Data Structures and Algorithms

Donald L. Shell- the man behind shell sort

About Shell Sort and its History

Donald L. Shell published the shell sort in the year 1959. The shell sort algorithm is an extension and improved version of the insertion sort algorithm. Donald L. Shell noticed a problem with the insertion sort algorithm and tried to fix it in his shell sort algorithm. In the case of the insertion sort algorithm, he noticed that he had to move a lot of elements to make places for the new elements to be inserted in the sorted part of the array, and for large arrays, this will require a lot of time.

Visual representation of Shell sort

The idea behind shell sort is that we compare elements that are distant apart rather than at adjacent positions and try to shift the smaller values on the left side and larger values on the right side. So, if there are N elements then it starts with a value “gap” < N. As this algorithm is an improved version of insertion sort, it uses insertion sorting as well. In each iteration, it keeps on reducing the value of the gap until it reaches the last iteration when the gap becomes 1. If the gap is set differently, the time complexity will be different.

Note: Shell sort is a non-stable sorting algorithm since the elements with similar values can change the order of their sequences.

Here’s a step by step instructions on how to apply shell sort to a list:

Step 1: Divide the list into n/2 sublists.

Step 2: Sort each sublist using insertion sort.

Step 3: Merge the sublists.

Step 4: Halve the number of sublists.

Step 5: Repeat steps 2 and 3 until the number of sublists becomes “1”.

Let’s take an example to understand:

Consider the following unsorted elements.

X = [18, 32, 12, 5, 38, 33, 16, 2]

No. of elements = 8

gap = floor(N/2) = floor(8/2) = 4

There are 8 elements in the list, so in the first iteration, we will divide the list into (8/2) = 4 sublists. Sublist 1 contains the 1st and 5th elements(18, 38), sublist 2 contains the 2nd and 6th elements (32, 33), and so on.

Step 1) Now, perform insertion sort on sublist 1. As there are only 2 elements in sublist 1, so just one comparison will be needed.

18 is smaller than 38, so they will not swap.

Now, we will perform insertion sorts on each of the other sublists in the same way.

Step 2) In sublist 2 ( 32, 33)

32 is smaller than 33, so they will not swap.

Step 3) In sublist 3 ( 12, 16)

12 is smaller than 16, so they will not swap.

Step 4) In sublist 4 (5, 2)

5 is larger than 2, so the elements are swapped.

Resulting numbers after increment 4 pass:

X = [ 18, 32, 12, 2, 38, 33, 16, 5 ]

gap = floor(4/2) = 2

Increment 2: Sublist 1(18, 12, 38, 16), Sublist 2(32, 2, 33, 5)

Perform insertion sort on sublist 1 and sort them in their appropriate location:

X =[12, 38, 16, 2, 18, 33, 38, 5]

Now, perform insertion sort on sublist 2

X = [12, 2, 16, 5, 18, 32, 38, 33]

The last increment of Shell sort is basically an insertion sort algorithm.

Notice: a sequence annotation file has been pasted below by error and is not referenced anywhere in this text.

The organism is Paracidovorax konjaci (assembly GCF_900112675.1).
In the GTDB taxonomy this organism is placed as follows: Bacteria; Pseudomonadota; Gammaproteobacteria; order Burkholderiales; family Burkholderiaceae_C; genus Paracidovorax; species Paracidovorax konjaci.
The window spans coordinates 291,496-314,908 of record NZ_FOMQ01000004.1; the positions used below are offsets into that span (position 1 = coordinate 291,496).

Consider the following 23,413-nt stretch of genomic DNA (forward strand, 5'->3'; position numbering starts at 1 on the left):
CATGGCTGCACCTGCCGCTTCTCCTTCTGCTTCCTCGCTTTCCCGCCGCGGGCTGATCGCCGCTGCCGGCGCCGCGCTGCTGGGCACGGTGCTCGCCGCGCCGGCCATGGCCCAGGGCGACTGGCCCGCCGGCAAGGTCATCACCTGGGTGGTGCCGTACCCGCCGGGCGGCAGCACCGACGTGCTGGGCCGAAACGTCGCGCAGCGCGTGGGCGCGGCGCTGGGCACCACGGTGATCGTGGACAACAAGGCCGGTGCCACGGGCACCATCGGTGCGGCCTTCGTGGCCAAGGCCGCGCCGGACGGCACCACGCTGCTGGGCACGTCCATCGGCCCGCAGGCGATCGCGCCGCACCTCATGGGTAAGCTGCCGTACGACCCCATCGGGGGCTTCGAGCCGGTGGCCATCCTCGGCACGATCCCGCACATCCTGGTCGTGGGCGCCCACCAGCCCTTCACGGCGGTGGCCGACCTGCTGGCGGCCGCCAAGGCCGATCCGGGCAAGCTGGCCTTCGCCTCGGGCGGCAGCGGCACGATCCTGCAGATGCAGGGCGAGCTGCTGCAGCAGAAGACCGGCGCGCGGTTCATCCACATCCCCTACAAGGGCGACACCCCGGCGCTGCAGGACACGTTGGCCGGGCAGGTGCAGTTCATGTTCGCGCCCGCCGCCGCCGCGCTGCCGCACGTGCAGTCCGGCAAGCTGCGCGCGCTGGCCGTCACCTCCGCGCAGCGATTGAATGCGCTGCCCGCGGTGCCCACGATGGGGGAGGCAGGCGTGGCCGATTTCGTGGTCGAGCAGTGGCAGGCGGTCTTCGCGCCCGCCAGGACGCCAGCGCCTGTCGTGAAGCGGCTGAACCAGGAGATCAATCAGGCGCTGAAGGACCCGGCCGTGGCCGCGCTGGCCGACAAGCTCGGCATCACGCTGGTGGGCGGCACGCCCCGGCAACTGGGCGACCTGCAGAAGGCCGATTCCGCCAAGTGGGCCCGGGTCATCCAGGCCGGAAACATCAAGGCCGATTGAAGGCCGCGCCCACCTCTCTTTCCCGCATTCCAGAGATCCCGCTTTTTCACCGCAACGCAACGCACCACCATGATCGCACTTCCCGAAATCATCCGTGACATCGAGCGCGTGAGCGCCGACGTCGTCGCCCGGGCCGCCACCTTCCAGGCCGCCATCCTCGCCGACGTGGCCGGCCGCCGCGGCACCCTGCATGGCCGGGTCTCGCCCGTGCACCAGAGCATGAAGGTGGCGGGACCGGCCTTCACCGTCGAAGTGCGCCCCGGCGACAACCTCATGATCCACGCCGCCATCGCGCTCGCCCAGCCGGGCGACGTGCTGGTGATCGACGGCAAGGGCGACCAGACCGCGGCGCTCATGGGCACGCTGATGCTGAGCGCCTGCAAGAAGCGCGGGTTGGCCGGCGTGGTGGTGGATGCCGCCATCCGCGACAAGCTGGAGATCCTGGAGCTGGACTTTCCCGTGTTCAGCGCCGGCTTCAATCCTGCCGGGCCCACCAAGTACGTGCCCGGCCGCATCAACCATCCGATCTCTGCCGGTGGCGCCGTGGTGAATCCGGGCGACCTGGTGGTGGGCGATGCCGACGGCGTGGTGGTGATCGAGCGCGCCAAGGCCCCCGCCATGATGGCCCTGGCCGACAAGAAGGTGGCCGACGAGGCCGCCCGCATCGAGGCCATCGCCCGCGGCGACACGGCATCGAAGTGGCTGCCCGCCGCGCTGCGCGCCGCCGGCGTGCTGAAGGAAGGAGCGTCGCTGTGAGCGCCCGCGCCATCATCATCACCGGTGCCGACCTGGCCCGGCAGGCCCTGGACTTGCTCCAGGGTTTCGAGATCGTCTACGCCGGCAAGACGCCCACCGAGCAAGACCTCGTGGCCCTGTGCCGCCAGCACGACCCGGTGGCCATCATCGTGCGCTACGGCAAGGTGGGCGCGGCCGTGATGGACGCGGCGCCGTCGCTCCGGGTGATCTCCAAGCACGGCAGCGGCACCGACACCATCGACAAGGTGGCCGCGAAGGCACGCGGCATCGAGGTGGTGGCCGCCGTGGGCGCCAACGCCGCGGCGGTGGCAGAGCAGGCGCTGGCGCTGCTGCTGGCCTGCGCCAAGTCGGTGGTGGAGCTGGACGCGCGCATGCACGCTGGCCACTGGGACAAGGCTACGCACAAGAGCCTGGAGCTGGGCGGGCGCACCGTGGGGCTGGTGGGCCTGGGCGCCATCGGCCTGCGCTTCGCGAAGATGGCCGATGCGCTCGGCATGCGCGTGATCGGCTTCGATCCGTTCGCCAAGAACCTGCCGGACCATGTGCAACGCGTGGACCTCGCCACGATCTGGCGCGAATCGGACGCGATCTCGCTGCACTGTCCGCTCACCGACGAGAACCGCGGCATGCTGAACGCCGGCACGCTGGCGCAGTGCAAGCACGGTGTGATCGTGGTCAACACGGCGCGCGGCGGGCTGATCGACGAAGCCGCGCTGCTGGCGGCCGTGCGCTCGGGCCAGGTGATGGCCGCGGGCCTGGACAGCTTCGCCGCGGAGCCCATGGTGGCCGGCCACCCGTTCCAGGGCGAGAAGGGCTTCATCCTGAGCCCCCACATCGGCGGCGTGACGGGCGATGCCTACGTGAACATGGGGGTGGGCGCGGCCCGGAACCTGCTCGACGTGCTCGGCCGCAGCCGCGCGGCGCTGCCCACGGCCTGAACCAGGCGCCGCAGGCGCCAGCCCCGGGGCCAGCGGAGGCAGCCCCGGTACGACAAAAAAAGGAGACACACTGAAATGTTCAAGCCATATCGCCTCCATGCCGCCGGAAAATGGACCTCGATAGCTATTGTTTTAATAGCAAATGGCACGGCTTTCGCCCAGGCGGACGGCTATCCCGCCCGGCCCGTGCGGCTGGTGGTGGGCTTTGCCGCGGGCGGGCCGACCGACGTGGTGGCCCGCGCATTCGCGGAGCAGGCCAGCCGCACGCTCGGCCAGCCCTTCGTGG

gap = floor(2/2) = 1

Sublist 1:(12, 2, 16, 5, 18, 32, 38, 33)

After sorting,

X = [ 2, 5, 12, 16, 18, 32, 33, 38]

Finally, the array is sorted.

Pseudocode

procedure ShellSort()
arr: Array

/* calculate gap*/
while gap< arr.length /3 do:
gap= gap * 3 + 1
end while

while gap> 0 do:

for outer = gap; outer < arr.length; outer ++ do:

/*choosing value to be inserted */
valueToInsert = arr[outer]
inner = outer;

/*shift element to right*/
while inner > gap -1 && arr[inner - gap] >= valueToInsert do:
arr[inner]=arr[inner-interval]
inner = inner-gap
end while

/* inserting num at hole position */
arr[inner] = valueToInsert

end for

/* calculate gap*/
gap=(gap-1)/3;

end while

end procedure

Implementation of shell sort in c++

#include  <iostream>using namespace std;// shellsort implementationint shellSort(int arr[], int N){for (int gap = N/2; gap > 0; gap /= 2){for (int i = gap; i < N; i += 1){//sort sub lists created by applying gapint temp = arr[i];int j;for (j = i; j >= gap && arr[j - gap] > temp; j -= gap)arr[j] = arr[j - gap];arr[j] = temp;}}return 0;}int main(){int arr[] = {18, 32, 12, 5, 38, 33, 16, 2}, i;//Calculate size of arrayint N = sizeof(arr)/sizeof(arr[0]);cout << "Array to be sorted: \n";for (int i=0; i<N; i++)cout << arr[i] << " ";shellSort(arr, N);cout << "\nArray after shell sort: \n";for (int i=0; i<N; i++)cout << arr[i] << " ";return 0;}

Big O complexity for Shell sort:

Worst-case performance: O(n²)

Best-case performance: O(n*log n)

Space complexity:

Auxiliary space: O(1).
Total space: O(n).

Empirical Analysis of Shell Sort

Applications of Shell sort:

  • The C standard library uses shell sort, instead of qsort, when dealing with embedded systems.
  • Compressors, such as bzip2, also use it to avoid problems that could come when sorting algorithms exceed a language’s recursion depth.
  • It is also used in the Linux kernel because it does not use the call stack.

Advantages — Shell Sort

  • It is only efficient for the smaller number of elements.
  • It is faster than the bubble sort algorithm.

Disadvantages — Shell Sort

  • It is complex in structure and a bit more difficult to understand.
  • The shell sort algorithm is slower than the merge sort, quick sort, and heap sort algorithms.

Conclusion

Shell sort is a highly efficient algorithm that performs better than Insertion sort by taking fewer moves to sort the list but it has a bigger cache miss ratio than Quick Sort. It improves the efficiency of insertion sort by quickly shifting elements to their destination.

Sources

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